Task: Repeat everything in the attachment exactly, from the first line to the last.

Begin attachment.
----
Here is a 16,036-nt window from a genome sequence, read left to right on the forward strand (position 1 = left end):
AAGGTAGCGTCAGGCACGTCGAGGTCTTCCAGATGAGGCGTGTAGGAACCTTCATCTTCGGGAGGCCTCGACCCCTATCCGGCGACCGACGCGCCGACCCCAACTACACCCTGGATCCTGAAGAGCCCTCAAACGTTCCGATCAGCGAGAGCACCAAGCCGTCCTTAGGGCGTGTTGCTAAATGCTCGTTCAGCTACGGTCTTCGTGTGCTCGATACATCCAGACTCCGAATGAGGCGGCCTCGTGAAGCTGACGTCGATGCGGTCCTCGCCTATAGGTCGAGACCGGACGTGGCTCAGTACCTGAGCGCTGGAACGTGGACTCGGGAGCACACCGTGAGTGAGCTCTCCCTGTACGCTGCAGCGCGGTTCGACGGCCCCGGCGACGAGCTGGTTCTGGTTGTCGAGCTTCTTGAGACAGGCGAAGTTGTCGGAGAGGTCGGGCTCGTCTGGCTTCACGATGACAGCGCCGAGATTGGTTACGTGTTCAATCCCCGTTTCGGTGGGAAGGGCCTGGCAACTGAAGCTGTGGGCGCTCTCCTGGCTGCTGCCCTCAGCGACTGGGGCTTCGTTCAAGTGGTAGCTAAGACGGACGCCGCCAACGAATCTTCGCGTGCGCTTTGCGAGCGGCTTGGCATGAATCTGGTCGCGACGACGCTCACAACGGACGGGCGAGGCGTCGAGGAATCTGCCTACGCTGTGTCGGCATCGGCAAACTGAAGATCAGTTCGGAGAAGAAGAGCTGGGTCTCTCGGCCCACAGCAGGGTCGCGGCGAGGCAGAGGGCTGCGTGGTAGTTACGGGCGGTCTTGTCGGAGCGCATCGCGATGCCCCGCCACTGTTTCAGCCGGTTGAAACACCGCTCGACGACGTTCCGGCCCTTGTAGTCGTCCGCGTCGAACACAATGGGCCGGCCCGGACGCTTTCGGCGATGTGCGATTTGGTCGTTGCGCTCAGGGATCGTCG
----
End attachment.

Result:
Here is a 16,036-nt window from a genome sequence, read left to right on the forward strand (position 1 = left end):
AAGGTAGCGTCAGGCACGTCGAGGTCTTCCAGATGAGGCGTGTAGGAACCTTCATCTTCGGGAGGCCTCGACCCCTATCCGGCGACCGACGCGCCGACCCCAACTACACCCTGGATCCTGAAGAGCCCTCAAACGTTCCGATCAGCGAGAGCACCAAGCCGTCCTTAGGGCGTGTTGCTAAATGCTCGTTCAGCTACGGTCTTCGTGTGCTCGATACATCCAGACTCCGAATGAGGCGGCCTCGTGAAGCTGACGTCGATGCGGTCCTCGCCTATAGGTCGAGACCGGACGTGGCTCAGTACCTGAGCGCTGGAACGTGGACTCGGGAGCACACCGTGAGTGAGCTCTCCCTGTACGCTGCAGCGCGGTTCGACGGCCCCGGCGACGAGCTGGTTCTGGTTGTCGAGCTTCTTGAGACAGGCGAAGTTGTCGGAGAGGTCGGGCTCGTCTGGCTTCACGATGACAGCGCCGAGATTGGTTACGTGTTCAATCCCCGTTTCGGTGGGAAGGGCCTGGCAACTGAAGCTGTGGGCGCTCTCCTGGCTGCTGCCCTCAGCGACTGGGGCTTCGTTCAAGTGGTAGCTAAGACGGACGCCGCCAACGAATCTTCGCGTGCGCTTTGCGAGCGGCTTGGCATGAATCTGGTCGCGACGACGCTCACAACGGACGGGCGAGGCGTCGAGGAATCTGCCTACGCTGTGTCGGCATCGGCAAACTGAAGATCAGTTCGGAGAAGAAGAGCTGGGTCTCTCGGCCCACAGCAGGGTCGCGGCGAGGCAGAGGGCTGCGTGGTAGTTACGGGCGGTCTTGTCGGAGCGCATCGCGATGCCCCGCCACTGTTTCAGCCGGTTGAAACACCGCTCGACGACGTTCCGGCCCTTGTAGTCGTCCGCGTCGAACACAATGGGCCGGCCCGGACGCTTTCGGCGATGTGCGATTTGGTCGTTGCGCTCAGGGATCGTCG